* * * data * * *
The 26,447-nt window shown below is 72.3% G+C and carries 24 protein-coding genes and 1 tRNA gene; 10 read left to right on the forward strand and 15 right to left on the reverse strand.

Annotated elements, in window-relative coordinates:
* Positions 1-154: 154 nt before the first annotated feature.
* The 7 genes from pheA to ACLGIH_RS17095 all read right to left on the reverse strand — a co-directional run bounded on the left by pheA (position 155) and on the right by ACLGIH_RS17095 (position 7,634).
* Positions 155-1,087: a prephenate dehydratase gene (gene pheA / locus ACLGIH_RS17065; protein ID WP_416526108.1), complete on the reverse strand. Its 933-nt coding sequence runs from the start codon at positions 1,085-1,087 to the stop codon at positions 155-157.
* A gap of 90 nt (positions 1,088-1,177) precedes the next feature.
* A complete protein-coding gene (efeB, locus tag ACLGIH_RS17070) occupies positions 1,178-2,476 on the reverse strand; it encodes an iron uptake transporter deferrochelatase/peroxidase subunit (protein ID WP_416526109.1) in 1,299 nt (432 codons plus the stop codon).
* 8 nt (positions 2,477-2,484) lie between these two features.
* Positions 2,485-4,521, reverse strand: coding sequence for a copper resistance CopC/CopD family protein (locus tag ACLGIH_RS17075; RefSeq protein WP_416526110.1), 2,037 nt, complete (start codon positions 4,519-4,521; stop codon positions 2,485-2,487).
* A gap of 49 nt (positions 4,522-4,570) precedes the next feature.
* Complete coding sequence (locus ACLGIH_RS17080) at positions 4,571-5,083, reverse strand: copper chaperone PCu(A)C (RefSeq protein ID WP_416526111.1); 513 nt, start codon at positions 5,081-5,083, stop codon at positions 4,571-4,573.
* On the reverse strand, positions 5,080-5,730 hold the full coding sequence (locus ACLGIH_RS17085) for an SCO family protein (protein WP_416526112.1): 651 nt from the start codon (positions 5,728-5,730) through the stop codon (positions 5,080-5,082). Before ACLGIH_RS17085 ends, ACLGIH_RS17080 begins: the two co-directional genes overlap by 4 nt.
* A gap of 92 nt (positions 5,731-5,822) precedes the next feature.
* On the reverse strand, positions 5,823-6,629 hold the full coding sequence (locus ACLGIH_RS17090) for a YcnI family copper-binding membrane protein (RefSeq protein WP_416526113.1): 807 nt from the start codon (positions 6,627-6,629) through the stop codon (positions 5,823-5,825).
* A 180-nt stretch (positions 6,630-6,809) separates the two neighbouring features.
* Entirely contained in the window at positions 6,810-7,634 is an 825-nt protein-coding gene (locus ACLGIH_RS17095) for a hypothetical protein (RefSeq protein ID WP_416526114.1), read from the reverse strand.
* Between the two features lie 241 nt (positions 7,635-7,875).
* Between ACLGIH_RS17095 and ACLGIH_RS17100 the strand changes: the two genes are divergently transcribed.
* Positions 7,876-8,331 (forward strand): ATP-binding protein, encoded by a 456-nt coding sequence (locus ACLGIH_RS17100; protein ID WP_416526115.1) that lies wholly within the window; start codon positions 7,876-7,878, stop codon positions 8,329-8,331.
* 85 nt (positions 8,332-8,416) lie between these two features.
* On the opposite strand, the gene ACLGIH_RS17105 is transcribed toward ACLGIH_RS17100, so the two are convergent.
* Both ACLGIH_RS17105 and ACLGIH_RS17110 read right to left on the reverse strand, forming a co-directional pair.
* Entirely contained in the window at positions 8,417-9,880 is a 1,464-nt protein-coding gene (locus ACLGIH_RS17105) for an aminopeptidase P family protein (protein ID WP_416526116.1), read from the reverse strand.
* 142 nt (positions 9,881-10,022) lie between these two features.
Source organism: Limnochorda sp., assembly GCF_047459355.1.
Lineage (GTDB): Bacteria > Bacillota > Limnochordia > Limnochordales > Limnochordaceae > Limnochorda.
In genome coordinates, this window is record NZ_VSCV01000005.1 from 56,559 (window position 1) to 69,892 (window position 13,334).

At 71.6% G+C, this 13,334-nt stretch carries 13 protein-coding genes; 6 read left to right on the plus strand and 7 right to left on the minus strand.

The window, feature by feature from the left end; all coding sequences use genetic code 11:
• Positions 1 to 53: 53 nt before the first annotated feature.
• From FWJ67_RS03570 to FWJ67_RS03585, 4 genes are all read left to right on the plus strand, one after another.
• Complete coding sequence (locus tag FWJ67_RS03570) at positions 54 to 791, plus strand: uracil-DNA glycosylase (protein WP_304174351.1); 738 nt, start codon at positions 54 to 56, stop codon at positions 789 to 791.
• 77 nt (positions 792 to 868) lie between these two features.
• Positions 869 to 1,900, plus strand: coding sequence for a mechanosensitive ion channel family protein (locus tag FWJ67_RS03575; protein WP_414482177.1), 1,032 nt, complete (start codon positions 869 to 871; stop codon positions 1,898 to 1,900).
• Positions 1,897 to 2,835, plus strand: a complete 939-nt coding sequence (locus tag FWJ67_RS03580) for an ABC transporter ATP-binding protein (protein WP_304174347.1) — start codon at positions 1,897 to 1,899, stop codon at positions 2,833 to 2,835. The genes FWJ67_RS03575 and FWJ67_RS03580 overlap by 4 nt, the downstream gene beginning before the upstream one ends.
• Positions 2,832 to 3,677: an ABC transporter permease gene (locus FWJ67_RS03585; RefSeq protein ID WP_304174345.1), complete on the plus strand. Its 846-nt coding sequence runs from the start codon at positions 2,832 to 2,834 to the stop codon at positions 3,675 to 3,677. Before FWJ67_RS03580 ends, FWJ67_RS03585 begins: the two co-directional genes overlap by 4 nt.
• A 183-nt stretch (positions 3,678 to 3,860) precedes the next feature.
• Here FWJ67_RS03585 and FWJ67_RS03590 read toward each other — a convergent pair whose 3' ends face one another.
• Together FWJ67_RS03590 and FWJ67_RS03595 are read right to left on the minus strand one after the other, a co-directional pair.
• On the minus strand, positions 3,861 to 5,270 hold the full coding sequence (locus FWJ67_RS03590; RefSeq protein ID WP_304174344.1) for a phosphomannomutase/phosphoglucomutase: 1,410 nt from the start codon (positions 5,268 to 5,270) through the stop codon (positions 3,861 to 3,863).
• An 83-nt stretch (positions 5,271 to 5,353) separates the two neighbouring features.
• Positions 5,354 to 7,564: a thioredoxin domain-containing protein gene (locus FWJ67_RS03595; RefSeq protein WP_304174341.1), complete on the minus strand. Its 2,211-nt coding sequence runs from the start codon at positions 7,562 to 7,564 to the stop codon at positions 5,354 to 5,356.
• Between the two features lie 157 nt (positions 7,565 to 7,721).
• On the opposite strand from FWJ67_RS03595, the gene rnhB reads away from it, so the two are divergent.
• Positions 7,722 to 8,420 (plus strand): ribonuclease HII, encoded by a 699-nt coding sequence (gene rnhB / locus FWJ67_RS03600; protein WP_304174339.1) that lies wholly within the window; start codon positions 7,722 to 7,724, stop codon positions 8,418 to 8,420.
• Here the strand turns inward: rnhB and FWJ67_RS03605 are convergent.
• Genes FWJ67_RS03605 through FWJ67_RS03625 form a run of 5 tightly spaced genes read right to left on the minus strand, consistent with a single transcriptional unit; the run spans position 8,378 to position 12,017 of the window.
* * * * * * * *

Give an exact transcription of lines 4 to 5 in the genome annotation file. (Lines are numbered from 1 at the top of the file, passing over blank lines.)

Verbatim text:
* The 7 genes from pheA to ACLGIH_RS17095 all read right to left on the reverse strand — a co-directional run bounded on the left by pheA (position 155) and on the right by ACLGIH_RS17095 (position 7,634).
* Positions 155-1,087: a prephenate dehydratase gene (gene pheA / locus ACLGIH_RS17065; protein ID WP_416526108.1), complete on the reverse strand. Its 933-nt coding sequence runs from the start codon at positions 1,085-1,087 to the stop codon at positions 155-157.